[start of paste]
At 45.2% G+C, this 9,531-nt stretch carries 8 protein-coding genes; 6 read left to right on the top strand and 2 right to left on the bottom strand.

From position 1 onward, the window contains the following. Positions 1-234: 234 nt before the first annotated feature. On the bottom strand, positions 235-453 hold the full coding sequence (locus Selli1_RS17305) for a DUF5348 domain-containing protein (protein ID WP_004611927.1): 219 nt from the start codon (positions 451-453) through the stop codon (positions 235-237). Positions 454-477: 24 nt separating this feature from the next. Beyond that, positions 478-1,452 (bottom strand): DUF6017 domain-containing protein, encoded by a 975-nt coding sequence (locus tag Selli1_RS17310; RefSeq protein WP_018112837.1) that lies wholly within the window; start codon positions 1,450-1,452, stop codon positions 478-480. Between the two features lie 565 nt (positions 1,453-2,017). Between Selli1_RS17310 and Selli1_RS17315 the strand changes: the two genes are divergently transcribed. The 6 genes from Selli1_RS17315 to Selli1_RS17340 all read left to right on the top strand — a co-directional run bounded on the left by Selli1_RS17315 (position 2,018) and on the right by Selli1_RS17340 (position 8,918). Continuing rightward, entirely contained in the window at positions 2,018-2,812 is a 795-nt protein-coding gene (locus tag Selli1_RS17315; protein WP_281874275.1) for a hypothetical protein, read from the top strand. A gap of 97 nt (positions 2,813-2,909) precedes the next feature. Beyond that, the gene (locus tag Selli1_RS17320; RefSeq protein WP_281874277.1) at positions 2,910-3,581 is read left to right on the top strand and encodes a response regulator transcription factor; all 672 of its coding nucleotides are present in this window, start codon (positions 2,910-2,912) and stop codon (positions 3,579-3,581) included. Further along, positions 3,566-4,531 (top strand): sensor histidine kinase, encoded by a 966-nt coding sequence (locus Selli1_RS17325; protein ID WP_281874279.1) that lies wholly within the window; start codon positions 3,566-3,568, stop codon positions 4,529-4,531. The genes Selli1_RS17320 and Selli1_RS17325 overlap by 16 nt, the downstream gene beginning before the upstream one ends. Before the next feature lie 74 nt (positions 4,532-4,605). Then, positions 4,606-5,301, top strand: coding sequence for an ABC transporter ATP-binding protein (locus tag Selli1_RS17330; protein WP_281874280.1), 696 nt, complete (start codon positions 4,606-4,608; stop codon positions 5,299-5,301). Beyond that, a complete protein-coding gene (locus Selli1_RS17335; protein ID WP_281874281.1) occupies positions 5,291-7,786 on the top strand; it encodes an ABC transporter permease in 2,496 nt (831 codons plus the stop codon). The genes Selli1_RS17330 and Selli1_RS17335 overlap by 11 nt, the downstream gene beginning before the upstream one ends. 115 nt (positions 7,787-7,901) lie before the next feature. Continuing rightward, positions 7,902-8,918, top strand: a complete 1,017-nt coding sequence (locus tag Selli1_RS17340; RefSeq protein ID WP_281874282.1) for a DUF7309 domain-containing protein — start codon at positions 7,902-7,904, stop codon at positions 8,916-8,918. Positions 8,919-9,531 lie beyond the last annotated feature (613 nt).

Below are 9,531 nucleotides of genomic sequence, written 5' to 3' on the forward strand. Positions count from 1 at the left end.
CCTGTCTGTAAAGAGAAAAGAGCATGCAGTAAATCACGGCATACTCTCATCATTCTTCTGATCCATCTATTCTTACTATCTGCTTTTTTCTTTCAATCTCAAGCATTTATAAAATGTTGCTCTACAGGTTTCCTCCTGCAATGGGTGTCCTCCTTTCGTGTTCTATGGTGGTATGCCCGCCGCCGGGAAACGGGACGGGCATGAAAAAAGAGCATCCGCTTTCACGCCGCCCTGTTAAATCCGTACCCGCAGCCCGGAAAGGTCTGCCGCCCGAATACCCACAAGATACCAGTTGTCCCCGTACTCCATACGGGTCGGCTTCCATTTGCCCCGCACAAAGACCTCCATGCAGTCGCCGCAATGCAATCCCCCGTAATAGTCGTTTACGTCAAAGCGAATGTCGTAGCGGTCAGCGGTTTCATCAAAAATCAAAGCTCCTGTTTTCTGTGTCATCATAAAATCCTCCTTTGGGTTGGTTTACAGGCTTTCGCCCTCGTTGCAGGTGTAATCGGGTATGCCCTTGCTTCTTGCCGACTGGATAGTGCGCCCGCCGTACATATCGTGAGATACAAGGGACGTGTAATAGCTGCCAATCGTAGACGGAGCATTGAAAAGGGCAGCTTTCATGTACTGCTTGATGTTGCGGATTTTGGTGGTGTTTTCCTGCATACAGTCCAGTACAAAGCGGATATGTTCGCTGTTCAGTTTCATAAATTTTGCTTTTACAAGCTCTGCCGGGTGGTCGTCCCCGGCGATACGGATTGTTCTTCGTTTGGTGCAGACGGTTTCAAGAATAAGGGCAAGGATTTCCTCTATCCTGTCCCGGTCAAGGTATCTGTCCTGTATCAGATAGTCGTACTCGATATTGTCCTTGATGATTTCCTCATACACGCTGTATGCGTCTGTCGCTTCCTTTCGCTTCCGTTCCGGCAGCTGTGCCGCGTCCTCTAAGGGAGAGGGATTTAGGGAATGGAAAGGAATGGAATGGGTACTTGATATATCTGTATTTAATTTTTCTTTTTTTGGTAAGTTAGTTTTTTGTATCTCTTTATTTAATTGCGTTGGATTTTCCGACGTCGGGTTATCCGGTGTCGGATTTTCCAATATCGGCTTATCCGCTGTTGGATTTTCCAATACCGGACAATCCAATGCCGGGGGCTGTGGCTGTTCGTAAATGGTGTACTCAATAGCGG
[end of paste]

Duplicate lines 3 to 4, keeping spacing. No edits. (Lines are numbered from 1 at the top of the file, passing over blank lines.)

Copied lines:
Below are 9,531 nucleotides of genomic sequence, written 5' to 3' on the forward strand. Positions count from 1 at the left end.
CCTGTCTGTAAAGAGAAAAGAGCATGCAGTAAATCACGGCATACTCTCATCATTCTTCTGATCCATCTATTCTTACTATCTGCTTTTTTCTTTCAATCTCAAGCATTTATAAAATGTTGCTCTACAGGTTTCCTCCTGCAATGGGTGTCCTCCTTTCGTGTTCTATGGTGGTATGCCCGCCGCCGGGAAACGGGACGGGCATGAAAAAAGAGCATCCGCTTTCACGCCGCCCTGTTAAATCCGTACCCGCAGCCCGGAAAGGTCTGCCGCCCGAATACCCACAAGATACCAGTTGTCCCCGTACTCCATACGGGTCGGCTTCCATTTGCCCCGCACAAAGACCTCCATGCAGTCGCCGCAATGCAATCCCCCGTAATAGTCGTTTACGTCAAAGCGAATGTCGTAGCGGTCAGCGGTTTCATCAAAAATCAAAGCTCCTGTTTTCTGTGTCATCATAAAATCCTCCTTTGGGTTGGTTTACAGGCTTTCGCCCTCGTTGCAGGTGTAATCGGGTATGCCCTTGCTTCTTGCCGACTGGATAGTGCGCCCGCCGTACATATCGTGAGATACAAGGGACGTGTAATAGCTGCCAATCGTAGACGGAGCATTGAAAAGGGCAGCTTTCATGTACTGCTTGATGTTGCGGATTTTGGTGGTGTTTTCCTGCATACAGTCCAGTACAAAGCGGATATGTTCGCTGTTCAGTTTCATAAATTTTGCTTTTACAAGCTCTGCCGGGTGGTCGTCCCCGGCGATACGGATTGTTCTTCGTTTGGTGCAGACGGTTTCAAGAATAAGGGCAAGGATTTCCTCTATCCTGTCCCGGTCAAGGTATCTGTCCTGTATCAGATAGTCGTACTCGATATTGTCCTTGATGATTTCCTCATACACGCTGTATGCGTCTGTCGCTTCCTTTCGCTTCCGTTCCGGCAGCTGTGCCGCGTCCTCTAAGGGAGAGGGATTTAGGGAATGGAAAGGAATGGAATGGGTACTTGATATATCTGTATTTAATTTTTCTTTTTTTGGTAAGTTAGTTTTTTGTATCTCTTTATTTAATTGCGTTGGATTTTCCGACGTCGGGTTATCCGGTGTCGGATTTTCCAATATCGGCTTATCCGCTGTTGGATTTTCCAATACCGGACAATCCAATGCCGGGGGCTGTGGCTGTTCGTAAATGGTGTACTCAATAGCGG